Those conversations, and my observation of a number of similar cases, led me to produce the Bill. I am pleased to say that I have support from hon. Members across the House, as well as from doctors—including medical ethicists and former presidents of the British Medical Association—and the wider public.

Organisations such as the Medical Mediation Foundation are already active in trying to resolve disputes between parents and doctors in various medical settings. A study by the Centre for Health Economics from the University of York also shows that, as well as saving time and taking stress out of disputes, mediation could save trusts money by resolving issues concerning treatment quicker and without the need for expensive proceedings.

Broadly, the Bill does five things, which are all geared towards addressing disagreements quickly and clarifying the legal situation so that cases are less likely to end up in court. First, it requires the Secretary of State to put in place measures to improve early access to mediation services in hospitals where conflict is in prospect. Mediation has been proven to be an effective way of re-establishing trust between parents and doctors and helping them work together to make the best decision for the child, but currently access to, and take up of, mediation services is very low.

Secondly, the Bill would provide for access to appropriate clinical ethics committees, so that both doctors and parents could be supported in making difficult decisions by impartial ethical experts. Very few hospitals have access to medical ethics committees, meaning that parents and doctors often face a postcode lottery when looking to get the appropriate ethical advice. The Bill would put provision in place for committees to come together quickly when required and ensure that doctors and parents take the step of calling for a committee at an early stage when they are faced with difficult decisions.

Thirdly, the Bill would provide the means necessary to obtain second medical opinions swiftly, ensuring that, when requested, parents would receive access to the child’s full medical data so that those second opinions were fully informed.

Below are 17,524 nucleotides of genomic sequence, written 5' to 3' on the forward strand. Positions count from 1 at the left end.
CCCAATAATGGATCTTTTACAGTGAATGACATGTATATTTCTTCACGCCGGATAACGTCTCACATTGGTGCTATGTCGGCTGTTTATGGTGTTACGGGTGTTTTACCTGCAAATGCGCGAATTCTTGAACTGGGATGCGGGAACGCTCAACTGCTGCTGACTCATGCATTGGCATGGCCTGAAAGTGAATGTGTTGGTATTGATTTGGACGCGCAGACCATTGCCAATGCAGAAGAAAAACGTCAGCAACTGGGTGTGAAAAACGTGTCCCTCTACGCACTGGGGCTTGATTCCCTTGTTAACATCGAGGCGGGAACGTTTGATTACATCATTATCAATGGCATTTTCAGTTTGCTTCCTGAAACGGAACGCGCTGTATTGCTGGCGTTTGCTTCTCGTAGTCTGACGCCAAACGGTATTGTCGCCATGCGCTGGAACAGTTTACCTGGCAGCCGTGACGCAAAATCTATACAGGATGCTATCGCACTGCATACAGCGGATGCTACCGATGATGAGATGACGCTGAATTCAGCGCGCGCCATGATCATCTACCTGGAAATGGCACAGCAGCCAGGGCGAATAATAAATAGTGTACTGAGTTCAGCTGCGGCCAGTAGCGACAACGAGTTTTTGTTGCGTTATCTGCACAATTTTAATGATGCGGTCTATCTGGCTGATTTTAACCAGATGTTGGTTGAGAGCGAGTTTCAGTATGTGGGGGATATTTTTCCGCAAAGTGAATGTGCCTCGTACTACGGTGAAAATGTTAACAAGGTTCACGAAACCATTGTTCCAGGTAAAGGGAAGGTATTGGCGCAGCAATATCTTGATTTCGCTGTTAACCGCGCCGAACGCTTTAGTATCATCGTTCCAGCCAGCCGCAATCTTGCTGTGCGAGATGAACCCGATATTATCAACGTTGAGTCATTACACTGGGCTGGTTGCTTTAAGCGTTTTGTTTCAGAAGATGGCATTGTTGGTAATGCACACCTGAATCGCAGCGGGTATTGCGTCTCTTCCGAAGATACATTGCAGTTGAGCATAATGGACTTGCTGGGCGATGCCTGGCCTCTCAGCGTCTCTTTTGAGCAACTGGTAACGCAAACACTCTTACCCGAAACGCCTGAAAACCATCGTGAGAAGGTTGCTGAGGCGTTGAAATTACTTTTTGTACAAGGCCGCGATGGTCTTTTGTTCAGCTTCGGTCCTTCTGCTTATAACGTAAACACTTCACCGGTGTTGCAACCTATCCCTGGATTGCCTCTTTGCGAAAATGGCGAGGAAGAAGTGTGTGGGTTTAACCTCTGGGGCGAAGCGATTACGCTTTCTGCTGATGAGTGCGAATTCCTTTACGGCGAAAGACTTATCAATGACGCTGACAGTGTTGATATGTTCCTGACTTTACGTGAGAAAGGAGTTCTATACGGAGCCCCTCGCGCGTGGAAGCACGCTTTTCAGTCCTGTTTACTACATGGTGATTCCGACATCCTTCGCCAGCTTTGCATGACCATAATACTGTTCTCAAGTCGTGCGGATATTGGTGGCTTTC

Fourthly, the Bill seeks to provide access to legal aid to ensure that families are not forced to employ costly legal representation or to rely on outside interest groups in order to fund representation in the courts. Finally, the Bill would create a new legal test of whether an alternative credible medical treatment could cause a child “disproportionate risk of significant harm” in order to decide whether a parent is able to seek that treatment for their child. This test would replicate the legal test already used by social services considering whether to remove a child from their parents’ care and would sit before, rather than replacing, the current “best interests” test, which is very broad and can be subject to a number of different interpretations. The clarity brought by this test would, in turn, bring more certainty around the likely outcome of a legal decision and therefore prevent cases from ending up in court.

It is my view, and the consensus view of medical ethics, that if a treatment is not harmful and reputable doctors are willing to provide it, no one should be prevented from seeking that treatment, and the new test of “disproportionate risk of significant harm” aims to clarify this.

Most of all, the underlying aim of this Bill is to prevent conflict between doctors and parents and help support them as they work together during very stressful and upsetting situations. Conflicts are bad for doctors, bad for parents, bad for our NHS and bad for the children whose care is under consideration. The frequency of these cases and the obvious distress they cause all parties have led me to believe that the legal system in this regard is in desperate need of reform. I hope that my parliamentary colleagues will agree with me on this. I commend the Bill to the House.

Question put and agreed to.


That Bambos Charalambous, Seema Malhotra, Emma Hardy, Sir Roger Gale, Preet Kaur Gill, Ruth Cadbury, Mr Virendra Sharma, Sir David Amess, Tim Loughton, Kerry McCarthy, Kate Hollern and Taiwo Owatemi present the Bill.

Bambos Charalambous accordingly presented the Bill.

Bill read the First time; to be read a Second time on Friday 20 June, and to be printed (Bill 119).